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Lecture

01-30-2013.docx

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Department
History
Course
HIS2342
Professor
Naomi Davidson
Semester
Winter

Description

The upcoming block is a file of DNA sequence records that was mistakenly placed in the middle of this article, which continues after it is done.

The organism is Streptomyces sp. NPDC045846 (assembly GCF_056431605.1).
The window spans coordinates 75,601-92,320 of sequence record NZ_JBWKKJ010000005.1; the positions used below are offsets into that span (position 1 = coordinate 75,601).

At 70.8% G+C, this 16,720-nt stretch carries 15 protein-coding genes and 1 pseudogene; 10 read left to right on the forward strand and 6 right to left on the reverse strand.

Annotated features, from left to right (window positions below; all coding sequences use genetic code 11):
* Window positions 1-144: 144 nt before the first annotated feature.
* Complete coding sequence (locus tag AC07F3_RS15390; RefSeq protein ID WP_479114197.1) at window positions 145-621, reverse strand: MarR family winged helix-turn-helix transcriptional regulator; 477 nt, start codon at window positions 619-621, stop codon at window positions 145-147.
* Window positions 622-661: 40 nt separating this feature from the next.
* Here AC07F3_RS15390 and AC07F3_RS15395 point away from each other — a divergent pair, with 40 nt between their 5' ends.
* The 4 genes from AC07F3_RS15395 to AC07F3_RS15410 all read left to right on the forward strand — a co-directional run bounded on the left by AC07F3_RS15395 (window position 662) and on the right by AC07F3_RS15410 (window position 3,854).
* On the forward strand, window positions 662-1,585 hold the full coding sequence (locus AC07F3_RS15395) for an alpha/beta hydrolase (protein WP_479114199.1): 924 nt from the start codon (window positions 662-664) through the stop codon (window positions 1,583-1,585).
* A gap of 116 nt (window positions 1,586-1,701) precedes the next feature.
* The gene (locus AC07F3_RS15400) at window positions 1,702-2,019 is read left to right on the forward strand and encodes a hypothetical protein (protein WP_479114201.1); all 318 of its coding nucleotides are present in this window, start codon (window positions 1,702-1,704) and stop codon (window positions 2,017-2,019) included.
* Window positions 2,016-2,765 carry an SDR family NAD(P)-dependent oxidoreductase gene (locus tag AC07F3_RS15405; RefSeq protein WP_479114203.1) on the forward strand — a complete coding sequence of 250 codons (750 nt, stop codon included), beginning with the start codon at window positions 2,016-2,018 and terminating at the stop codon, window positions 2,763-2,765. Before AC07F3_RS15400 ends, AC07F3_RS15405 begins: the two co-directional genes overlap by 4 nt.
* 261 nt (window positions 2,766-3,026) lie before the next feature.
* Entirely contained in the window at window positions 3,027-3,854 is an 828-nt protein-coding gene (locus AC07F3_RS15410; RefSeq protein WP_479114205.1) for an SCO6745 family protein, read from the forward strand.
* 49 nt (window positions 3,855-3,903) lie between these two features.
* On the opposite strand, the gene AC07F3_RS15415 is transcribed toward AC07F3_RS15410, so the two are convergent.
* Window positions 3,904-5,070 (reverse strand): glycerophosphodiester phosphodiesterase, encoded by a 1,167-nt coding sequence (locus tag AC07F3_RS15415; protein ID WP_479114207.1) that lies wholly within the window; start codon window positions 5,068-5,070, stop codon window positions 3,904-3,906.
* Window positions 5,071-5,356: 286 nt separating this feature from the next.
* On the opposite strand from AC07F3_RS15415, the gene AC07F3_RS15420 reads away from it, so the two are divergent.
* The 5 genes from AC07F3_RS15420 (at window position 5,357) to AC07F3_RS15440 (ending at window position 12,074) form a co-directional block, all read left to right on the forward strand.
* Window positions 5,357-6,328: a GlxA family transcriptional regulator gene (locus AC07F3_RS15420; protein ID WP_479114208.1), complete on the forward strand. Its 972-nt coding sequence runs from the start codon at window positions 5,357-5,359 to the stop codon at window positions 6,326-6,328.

th HIS 2342 – January 30 2013 Fascism: - Most historians agree that fascism arose from the many crisis of the WWI. - They also suggest that idea of anger and the desire to establish communism was essential to fascism. Movements that arose from anger and jealousy to other nation’s successes. - There’s five theme’s that most historians agree are shared: 1. Importance of the irrational = Fascism unlike socialism or communism doesn’t have a firm party program with clear ideas as to what economic or political system should be put into place. It’s not a rational logic as much as it is an emotional logic. It depends on passion, national belonging, national destine. External forces have wronged the nation. It’s based on emotions instead of strict political programs. 2. Glorification of violence. Many of the fascist leaders had been soldiers during WWI. Many of them spoke of the “purification” of violence”. A nation that suffered via battle could be glorified via violence. Rallies emerged from a militaristic tradition; they were very interested in violence and the military. Where nation purified them via violence they also believed in violence in every day life. Enemies of the State however they’re defined can be physically attached violently, because this is the task of the fascist State. It’s something that needs to be celebrated within the fascist State. 3. Importance of the LEADER: leaders such as Il Duce or the Führer led the most important fascist regimes. Not only do we have a personality around the leader. But the cults of personality imply a rejection of democratizes. There are no politicians. We have the great Man and the People (The nation). 4. Importance of Race of Nation: in the German example the Aryan race was seen as important whereas in Italy the NATION was what was important. Modern Italians were the descendants of ancient romans. They needed to reclaim what the romans had had at one point in time. 5. Totalitarian System: Totalitarianism comes from the Italian fascism. It refers to the obliteration of private and public life. Because everything is public the State has the right and the duty to intervene in people’s lives. It not only governs and runs public affairs it also needs to define individual casualties (How you spend your leisure time, religion etc…). The Totalitarian State by implying itself in private life is looking out for the best interest of the nation. - The differences between fascist regimes we see important differences. - Where or how they come to power. o In Spain the fascist emerged from the military. o Italy and Germany the regime had to take control of the military via other means. o Where their power comes from isn’t always the same. - What they hope to achieve? o In many European movements it’s the desire to replace the monarchy in power. o In some catholic countries (Spain and Italy) there was a desire to bring the church back into public life. o In Germany there was no desire to turn to the catholic or protestant church. The association to religion isn’t always the same. o Racial discrimination or extermination. This isn’t always something that happened the same way or was placed as a goal. Italy - Italy’s ascend into fascism needs to be understood via their change of the WWI. - Italy was one of the winning countries. Despite the fact they won Italians still felt defeated. In 1918 they felt defeated because the economy was in a terrible shape, the gov’t wasn’t providing the pensions to its soldiers as it had promised and because workers weren’t being paid. - They were suffering problems that would happen is the Italian’s had lost the war. - The Gov’t spread propaganda that the Allies had stolen territory from Italy. These Allies had never agreed to these demands so this was untrue. They claimed they were supposed to be given some pieces of land. - When Italy failed to receive this territory many Italians began to think the war had been fought for no reason. The country hadn’t benefited from the war. They were one of the countries that had the best situation to become fascist. - The movement began with Mussolini. He was originally a socialist, the son of a socialist that had anarchist leanings and before WWI Mussolini had been the writer of the Socialist Paper. - Before WWI Mussolini opposed Italy’s role in the war. He argued the workers had no business attacking German workers. He urged soldiers to desert. Once Italy was in the war he supported “relative neutrality”. According to him socialist should support the war and should try to make it work for their advantage. They shouldn’t actively support the war but they shouldn’t work against it and try to get the possible benefits of the war. - Unlike other parties the Italian Socialists never voted for the war. Mussolini when he started to talk about his neutrality idea the socialists did not agree. They expelled him from the party. He began to know members of the political league called Fasci. This means a political association. It had a revolutionary connotation. - During WWI it meant people who urged Italy’s entry into WWI. When Italy enters the war Mussolini is drafted and serves as a soldier until 1917 when he becomes wounded. - After the War he returns to his career as a newspaper editor. He has to start his own paper this time around. More important then his editorial work he found his own political group. The group he founds is comprised of veterans angered by Italy’s post war failures. - With this group he introduces elements of fascist movements. The Idea of a militia or paramilitary group that has a specific uniform (Black Shirts in Italy). - The goal of this militia is to organize violence against his political groups and opponents. He wants to create a body that’s able to bring the anger of the veterans together and to organize violence versus political enemies. - Immediately after WWI Mussolini were hardly the only Italians whom were unhappy with the Italian gov’t. - 30 000 individuals supported the fascist movement in 1920, they were 300 000 in 1922. - The fascists in Italy (early 1920’s) were very ambiguous and problematic group. On one hand they posed a clear threat to democracy on the other hand the fascist served the Italian State’s needs because they diverted popular anger from Anarchists and Communists to fascism. - “The enemy of my enemy is my friend”. - The Italian State though the Fascist could be useful to get rid of the anarchists and communists. - This means that members of the gov’t and the army in power gave the fascists arms, transport, money and other materials to allow them to attack the anarchists and the communists. - They were told to look the other way is black shirts were attacking anyone. Judges were warned that is fascists were brought to a trial that they should be released. - With the support passive and material of the State the ranks of the fascist movements begin against socialists to unions, to newspapers and to any political figure that opposed the rise of the party. - In the first few years the fascists killed around 2 000 individuals Mussolini was able to create a shift within the population he intimidated the population, with his pressure on the